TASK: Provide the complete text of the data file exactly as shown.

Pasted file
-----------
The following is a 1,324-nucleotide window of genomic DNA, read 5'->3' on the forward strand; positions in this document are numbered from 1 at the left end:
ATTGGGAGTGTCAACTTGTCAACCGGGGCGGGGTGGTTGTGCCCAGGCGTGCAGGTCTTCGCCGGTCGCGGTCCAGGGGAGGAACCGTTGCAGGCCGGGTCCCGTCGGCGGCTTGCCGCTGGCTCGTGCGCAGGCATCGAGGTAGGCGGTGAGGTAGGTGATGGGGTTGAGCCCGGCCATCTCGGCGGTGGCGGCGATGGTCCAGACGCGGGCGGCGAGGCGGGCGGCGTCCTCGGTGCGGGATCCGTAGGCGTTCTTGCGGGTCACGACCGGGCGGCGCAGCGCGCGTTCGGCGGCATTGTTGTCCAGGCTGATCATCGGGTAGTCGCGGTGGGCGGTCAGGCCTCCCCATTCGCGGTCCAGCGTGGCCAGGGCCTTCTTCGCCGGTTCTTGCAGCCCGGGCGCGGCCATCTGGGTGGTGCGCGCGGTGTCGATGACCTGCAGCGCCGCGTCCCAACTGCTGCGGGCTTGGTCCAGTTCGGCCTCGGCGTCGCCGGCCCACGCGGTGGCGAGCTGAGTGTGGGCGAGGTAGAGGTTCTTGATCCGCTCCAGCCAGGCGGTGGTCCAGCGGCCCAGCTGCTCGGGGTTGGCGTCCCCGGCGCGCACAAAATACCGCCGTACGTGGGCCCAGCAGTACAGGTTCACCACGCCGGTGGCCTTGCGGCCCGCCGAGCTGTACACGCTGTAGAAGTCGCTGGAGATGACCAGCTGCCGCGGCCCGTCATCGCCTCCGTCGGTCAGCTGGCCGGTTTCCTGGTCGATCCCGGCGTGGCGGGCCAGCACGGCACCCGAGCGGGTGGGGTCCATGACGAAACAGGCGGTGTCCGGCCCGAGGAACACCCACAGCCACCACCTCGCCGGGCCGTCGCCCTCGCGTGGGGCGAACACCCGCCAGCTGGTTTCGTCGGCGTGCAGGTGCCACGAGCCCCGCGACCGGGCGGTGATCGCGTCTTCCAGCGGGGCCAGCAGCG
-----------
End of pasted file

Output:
The following is a 1,324-nucleotide window of genomic DNA, read 5'->3' on the forward strand; positions in this document are numbered from 1 at the left end:
ATTGGGAGTGTCAACTTGTCAACCGGGGCGGGGTGGTTGTGCCCAGGCGTGCAGGTCTTCGCCGGTCGCGGTCCAGGGGAGGAACCGTTGCAGGCCGGGTCCCGTCGGCGGCTTGCCGCTGGCTCGTGCGCAGGCATCGAGGTAGGCGGTGAGGTAGGTGATGGGGTTGAGCCCGGCCATCTCGGCGGTGGCGGCGATGGTCCAGACGCGGGCGGCGAGGCGGGCGGCGTCCTCGGTGCGGGATCCGTAGGCGTTCTTGCGGGTCACGACCGGGCGGCGCAGCGCGCGTTCGGCGGCATTGTTGTCCAGGCTGATCATCGGGTAGTCGCGGTGGGCGGTCAGGCCTCCCCATTCGCGGTCCAGCGTGGCCAGGGCCTTCTTCGCCGGTTCTTGCAGCCCGGGCGCGGCCATCTGGGTGGTGCGCGCGGTGTCGATGACCTGCAGCGCCGCGTCCCAACTGCTGCGGGCTTGGTCCAGTTCGGCCTCGGCGTCGCCGGCCCACGCGGTGGCGAGCTGAGTGTGGGCGAGGTAGAGGTTCTTGATCCGCTCCAGCCAGGCGGTGGTCCAGCGGCCCAGCTGCTCGGGGTTGGCGTCCCCGGCGCGCACAAAATACCGCCGTACGTGGGCCCAGCAGTACAGGTTCACCACGCCGGTGGCCTTGCGGCCCGCCGAGCTGTACACGCTGTAGAAGTCGCTGGAGATGACCAGCTGCCGCGGCCCGTCATCGCCTCCGTCGGTCAGCTGGCCGGTTTCCTGGTCGATCCCGGCGTGGCGGGCCAGCACGGCACCCGAGCGGGTGGGGTCCATGACGAAACAGGCGGTGTCCGGCCCGAGGAACACCCACAGCCACCACCTCGCCGGGCCGTCGCCCTCGCGTGGGGCGAACACCCGCCAGCTGGTTTCGTCGGCGTGCAGGTGCCACGAGCCCCGCGACCGGGCGGTGATCGCGTCTTCCAGCGGGGCCAGCAGCG